Monday, October 13, 2008

Sheep River Valley and Bluerock Trail -- June 14, 2008

Sandy McNabb trail - (1.8 km loop) Head west from Turner Valley on Highway 546 (look for signs pointing to Bluerock). Turn down access road into Sandy McNabb Recreation area. Take third left into parking area.

Bluerock Creek Trail - (2.2 km loop) Head west from Turner Valley on Highway 546 (look for signs pointing to Bluerock). Look for turnout/parking lot along highway just before Bluerock Creek crossing.

When I'm picking my trails, I tend to focus too much on the areas west of the city... though who can blame me? West of Calgary my options include Banff National Park, Canmore, Kananaskis, Lake Louise and Elbow Valley, just for starters.

So at times I have to remind myself of the beautiful and generally less-traveled areas south and southwest of the city, and go check out the many many trails I have never hiked.

D and I briefly examined Brown-Lowery Provincial Park in April, a nice little family area south of Calgary and just north of Turner Valley. This time we decided to venture a little further out to the Sheep River Valley area.

We didn't intend to do a major hike, instead we strung a few smaller hikes together. As we drove along Highway 546 directly west of Turner Valley, we also stopped at road turnouts along the way.

First of all, Sheep River is beautiful in spring. There were so many shades of green, and the water was running high and fast (and pretty muddy). Our first stop was the Sandy McNabb trail, a very easy 1.8 km loop through grassy forest. The first real viewpoint was a stunning look at the valley:

We also pulled over at the Bighorn Sheep Lookout, but this view greeted us from the trailhead:

The cows were *everywhere*. The parking lot. The stop sign. The trailhead, the trail, the meadow. And they were all watching us very carefully. We saw a lot of cattle.... notsomuch on the sheep. ;-)

Further on down the highway, we stopped to hike the Bluerock Creek 2.2 km loop. The trail is along a campground, and the area is stunning in its beauty. Once I start camping again, this will surely be one of my first stops:

Plenty of colour here too... the wildflowers were in full bloom. In keeping with my attempt to go beyond calling them "blue ones", let me present the Smooth Blue Beardtongue (Penstemon nitidus) of the Figwort family. Or at least I think it is (eagerly receiving corrections if I'm wrong):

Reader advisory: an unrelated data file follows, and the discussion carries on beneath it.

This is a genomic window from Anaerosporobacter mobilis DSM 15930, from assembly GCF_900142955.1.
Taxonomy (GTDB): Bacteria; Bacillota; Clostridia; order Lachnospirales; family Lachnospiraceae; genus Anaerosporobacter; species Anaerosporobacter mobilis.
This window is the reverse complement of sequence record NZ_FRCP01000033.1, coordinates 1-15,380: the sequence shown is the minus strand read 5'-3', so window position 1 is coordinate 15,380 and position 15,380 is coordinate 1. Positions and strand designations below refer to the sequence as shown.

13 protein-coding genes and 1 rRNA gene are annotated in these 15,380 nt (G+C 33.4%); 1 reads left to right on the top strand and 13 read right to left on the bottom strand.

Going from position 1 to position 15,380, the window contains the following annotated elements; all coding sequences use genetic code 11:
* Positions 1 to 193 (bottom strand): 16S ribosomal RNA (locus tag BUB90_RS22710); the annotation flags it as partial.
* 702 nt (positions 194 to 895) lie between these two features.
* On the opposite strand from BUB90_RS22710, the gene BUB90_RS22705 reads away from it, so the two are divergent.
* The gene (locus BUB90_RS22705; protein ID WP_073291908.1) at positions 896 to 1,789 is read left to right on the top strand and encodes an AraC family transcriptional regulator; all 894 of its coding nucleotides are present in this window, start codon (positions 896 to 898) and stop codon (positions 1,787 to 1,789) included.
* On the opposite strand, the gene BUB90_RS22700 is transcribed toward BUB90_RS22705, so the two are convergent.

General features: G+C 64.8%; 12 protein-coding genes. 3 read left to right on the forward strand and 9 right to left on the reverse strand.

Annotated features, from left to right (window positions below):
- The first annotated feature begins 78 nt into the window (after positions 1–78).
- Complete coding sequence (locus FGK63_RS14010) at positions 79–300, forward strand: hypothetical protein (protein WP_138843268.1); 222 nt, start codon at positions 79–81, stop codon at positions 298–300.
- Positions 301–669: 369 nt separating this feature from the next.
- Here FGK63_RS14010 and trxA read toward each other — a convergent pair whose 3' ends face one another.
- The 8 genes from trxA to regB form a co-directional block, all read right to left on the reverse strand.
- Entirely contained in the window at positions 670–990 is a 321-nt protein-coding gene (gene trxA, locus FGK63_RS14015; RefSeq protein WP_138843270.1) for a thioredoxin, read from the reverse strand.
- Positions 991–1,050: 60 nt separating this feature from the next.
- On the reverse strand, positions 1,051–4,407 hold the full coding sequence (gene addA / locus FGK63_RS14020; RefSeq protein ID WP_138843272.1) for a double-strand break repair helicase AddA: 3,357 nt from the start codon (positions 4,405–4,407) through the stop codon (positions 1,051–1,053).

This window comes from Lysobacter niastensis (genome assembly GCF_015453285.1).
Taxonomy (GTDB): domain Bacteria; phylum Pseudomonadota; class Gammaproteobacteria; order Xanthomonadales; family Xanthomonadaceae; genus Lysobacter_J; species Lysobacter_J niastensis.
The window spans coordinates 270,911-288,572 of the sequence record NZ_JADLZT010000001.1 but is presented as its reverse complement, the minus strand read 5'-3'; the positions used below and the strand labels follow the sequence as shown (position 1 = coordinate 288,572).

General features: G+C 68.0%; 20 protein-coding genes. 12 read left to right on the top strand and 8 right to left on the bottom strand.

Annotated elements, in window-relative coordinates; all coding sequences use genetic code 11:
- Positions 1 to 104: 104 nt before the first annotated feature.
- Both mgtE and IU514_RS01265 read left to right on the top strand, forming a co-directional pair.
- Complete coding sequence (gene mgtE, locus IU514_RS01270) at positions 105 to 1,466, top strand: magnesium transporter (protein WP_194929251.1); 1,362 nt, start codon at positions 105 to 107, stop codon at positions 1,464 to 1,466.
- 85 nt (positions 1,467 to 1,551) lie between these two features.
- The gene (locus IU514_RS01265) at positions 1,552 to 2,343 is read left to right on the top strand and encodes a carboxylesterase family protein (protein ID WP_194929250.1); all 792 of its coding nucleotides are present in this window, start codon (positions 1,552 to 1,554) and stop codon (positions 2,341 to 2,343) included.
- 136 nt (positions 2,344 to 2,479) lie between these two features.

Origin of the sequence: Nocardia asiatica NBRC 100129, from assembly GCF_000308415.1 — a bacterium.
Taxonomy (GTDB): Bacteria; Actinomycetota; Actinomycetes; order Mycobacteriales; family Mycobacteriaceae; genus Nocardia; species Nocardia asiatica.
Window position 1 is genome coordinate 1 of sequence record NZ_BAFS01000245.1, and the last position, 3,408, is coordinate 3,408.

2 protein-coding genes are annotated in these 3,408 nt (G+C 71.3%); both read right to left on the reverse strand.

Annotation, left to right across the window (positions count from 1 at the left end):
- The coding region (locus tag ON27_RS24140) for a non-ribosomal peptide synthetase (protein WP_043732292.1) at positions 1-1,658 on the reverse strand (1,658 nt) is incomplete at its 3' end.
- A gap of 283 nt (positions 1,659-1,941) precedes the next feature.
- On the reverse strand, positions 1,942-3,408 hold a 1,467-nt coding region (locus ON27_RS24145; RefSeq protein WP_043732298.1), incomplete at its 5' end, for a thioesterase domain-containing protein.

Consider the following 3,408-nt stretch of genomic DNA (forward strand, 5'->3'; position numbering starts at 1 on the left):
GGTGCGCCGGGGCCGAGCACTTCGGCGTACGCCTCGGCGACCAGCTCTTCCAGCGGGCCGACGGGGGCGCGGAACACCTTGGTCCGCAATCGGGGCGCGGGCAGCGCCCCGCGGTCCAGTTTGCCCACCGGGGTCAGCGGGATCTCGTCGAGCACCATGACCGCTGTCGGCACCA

Another look at Bluerock Creek:

Back out along the highway, where the Sheep River and Bluecreek Creek meet:

We turned around to head back to the city (we stopped by Junction Creek trail, but didn't find the hiking that interesting), but stopped for a look at Sheep River falls. This might have been the highlight of the day, as those unplanned stops often are.

Here's the "mini-falls" on the path to the falls viewpoint. We saw ducks playing in the rapids around here, but none stayed still long enough for a photo!

Sheep River Falls:

Not a lot of hiking in terms of distance, but it was a great day traveling somewhere a little unfamiliar.


Suzanne Perazzini said...

What a soothing place to visit. But I have to know why it's called Sheep River, falls etc. Why not Cow river?

Mike.R said...

Hi Michelle, great post and even better pictures. Those are some of my most favorate spots to get away. Your Blog has really grown since the last time I visited.

Great work I must say and keep it up, Blogging is so fun hey !!!!


Michelle said...

Suzanna - ha! That's actually a really good question. The Bighorn Sheep lookout (which I didn't get a photo of thanks to the cows everyone), looks out over a pasture that Bighorn Sheep generally migrate to for the winter. It doesn't get a lot of snow, there are warm chinooks winds and they're safer from predators here (there's no hunting in provincial parks). There are three different traditional/Native names for the area... all translate to "Sheep River".

The down side? When the sheep congregate here in spring, the ticks follow. I tend to avoid this area until peak tick season is over

Mike - thanks so much. It's an under-appreciated area, but that's ok because it's nice to get away to the quieter spots at times! Nice to see you again.

Ben said...

Hum... I think those flowers are closely related to another type of flower here in the states called red ones.

Sheep (Cow) River Falls looks very impressive. I think you've captured it from a great vantage point here.